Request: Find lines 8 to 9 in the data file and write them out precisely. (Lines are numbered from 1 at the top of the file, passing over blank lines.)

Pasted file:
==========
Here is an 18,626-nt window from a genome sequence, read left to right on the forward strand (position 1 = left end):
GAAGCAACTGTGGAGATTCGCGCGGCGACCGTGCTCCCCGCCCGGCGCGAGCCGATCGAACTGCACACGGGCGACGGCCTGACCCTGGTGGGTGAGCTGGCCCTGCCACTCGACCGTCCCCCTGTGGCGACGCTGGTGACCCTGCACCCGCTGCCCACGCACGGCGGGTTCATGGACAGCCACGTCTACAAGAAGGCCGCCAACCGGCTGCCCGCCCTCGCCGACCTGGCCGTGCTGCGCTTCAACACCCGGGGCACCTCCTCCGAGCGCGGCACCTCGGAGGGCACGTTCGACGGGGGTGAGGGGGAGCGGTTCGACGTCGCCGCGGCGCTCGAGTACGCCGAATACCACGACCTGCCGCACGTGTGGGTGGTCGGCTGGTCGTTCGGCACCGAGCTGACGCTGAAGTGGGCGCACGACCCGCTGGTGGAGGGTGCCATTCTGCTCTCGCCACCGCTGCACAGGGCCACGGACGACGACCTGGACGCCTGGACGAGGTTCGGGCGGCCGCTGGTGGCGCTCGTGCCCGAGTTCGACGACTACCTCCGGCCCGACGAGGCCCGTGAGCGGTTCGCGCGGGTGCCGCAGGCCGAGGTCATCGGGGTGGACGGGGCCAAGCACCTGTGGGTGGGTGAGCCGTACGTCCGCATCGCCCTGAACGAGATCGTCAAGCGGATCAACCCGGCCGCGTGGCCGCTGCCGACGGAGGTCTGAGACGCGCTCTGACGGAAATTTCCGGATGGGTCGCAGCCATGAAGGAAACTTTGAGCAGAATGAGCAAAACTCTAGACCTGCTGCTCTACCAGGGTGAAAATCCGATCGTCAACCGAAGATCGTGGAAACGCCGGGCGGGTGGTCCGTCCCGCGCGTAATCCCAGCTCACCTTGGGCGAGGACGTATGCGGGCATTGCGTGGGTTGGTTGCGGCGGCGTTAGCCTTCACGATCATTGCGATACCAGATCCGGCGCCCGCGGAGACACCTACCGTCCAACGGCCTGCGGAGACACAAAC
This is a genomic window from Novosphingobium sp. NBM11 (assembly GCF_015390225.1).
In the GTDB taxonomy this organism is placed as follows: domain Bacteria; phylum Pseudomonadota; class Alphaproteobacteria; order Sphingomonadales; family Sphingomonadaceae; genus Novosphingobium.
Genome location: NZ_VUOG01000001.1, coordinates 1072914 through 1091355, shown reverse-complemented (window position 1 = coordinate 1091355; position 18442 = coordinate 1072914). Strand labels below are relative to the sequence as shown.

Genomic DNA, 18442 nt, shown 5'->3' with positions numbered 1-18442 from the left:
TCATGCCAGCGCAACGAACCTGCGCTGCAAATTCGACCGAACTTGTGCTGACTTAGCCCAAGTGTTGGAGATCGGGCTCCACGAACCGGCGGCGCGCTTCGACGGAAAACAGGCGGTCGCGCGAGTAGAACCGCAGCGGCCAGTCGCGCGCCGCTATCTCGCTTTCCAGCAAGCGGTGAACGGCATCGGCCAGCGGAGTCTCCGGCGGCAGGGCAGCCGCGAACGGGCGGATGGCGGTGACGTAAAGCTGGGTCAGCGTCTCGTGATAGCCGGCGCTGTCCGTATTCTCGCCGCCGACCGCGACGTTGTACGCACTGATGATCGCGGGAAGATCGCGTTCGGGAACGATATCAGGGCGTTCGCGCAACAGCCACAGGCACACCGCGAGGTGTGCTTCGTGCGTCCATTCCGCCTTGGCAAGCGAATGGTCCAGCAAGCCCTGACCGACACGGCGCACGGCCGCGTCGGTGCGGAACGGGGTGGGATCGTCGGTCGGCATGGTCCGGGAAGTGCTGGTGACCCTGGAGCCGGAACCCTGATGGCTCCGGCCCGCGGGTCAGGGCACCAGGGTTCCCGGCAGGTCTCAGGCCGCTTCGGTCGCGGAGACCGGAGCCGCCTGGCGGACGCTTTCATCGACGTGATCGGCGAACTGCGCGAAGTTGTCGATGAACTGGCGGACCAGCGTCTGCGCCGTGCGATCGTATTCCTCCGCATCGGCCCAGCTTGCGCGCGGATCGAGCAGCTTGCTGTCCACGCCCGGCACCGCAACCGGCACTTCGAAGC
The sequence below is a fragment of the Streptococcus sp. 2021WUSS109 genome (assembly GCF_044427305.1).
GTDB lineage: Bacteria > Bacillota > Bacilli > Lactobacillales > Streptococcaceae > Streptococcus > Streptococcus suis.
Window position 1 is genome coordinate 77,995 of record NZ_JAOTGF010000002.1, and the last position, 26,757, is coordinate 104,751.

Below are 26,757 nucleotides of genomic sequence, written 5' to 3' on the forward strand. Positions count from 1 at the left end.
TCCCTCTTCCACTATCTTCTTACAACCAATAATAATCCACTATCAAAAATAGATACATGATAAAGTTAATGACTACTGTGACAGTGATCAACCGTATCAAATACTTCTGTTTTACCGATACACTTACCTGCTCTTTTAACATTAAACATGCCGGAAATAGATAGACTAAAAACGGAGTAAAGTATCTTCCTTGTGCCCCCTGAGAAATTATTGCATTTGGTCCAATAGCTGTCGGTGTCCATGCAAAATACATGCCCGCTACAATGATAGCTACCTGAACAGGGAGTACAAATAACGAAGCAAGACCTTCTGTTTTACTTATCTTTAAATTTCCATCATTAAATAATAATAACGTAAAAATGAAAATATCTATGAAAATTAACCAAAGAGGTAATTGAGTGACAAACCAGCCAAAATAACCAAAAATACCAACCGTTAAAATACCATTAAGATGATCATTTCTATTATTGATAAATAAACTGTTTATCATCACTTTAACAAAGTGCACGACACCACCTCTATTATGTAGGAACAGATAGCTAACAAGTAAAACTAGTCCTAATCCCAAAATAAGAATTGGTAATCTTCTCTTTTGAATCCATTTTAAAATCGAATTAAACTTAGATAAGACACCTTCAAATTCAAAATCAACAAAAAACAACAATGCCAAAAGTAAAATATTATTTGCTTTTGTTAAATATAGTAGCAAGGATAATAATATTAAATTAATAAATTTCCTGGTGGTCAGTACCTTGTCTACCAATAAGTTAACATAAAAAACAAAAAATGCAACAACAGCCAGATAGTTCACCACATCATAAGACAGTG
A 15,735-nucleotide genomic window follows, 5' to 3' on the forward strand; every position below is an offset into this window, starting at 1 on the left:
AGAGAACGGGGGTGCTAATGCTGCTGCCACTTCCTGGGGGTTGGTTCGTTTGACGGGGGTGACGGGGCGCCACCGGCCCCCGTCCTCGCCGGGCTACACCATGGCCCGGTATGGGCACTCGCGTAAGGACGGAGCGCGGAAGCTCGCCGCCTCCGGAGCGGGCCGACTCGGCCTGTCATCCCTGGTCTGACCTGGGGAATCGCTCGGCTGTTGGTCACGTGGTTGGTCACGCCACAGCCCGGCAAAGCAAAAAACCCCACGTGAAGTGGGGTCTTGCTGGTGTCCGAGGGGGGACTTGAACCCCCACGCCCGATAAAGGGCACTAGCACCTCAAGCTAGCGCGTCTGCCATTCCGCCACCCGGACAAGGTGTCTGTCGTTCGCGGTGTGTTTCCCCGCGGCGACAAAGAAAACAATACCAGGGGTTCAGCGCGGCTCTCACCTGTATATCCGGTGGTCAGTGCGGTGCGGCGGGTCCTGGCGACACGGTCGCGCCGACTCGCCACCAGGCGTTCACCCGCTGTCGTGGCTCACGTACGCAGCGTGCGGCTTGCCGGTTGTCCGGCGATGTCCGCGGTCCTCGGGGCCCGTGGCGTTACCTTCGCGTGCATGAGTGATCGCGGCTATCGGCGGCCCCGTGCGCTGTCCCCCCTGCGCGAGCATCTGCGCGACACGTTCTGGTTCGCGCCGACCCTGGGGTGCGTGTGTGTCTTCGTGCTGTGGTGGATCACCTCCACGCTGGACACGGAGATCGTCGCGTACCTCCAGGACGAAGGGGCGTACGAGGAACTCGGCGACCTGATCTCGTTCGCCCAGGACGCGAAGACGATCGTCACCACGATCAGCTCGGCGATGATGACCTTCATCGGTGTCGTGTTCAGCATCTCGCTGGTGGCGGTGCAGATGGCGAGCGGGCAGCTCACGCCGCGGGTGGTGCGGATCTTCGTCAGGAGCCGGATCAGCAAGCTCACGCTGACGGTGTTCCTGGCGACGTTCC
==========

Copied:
The sequence below is a fragment of the Streptococcus sp. 2021WUSS109 genome (assembly GCF_044427305.1).
GTDB lineage: Bacteria > Bacillota > Bacilli > Lactobacillales > Streptococcaceae > Streptococcus > Streptococcus suis.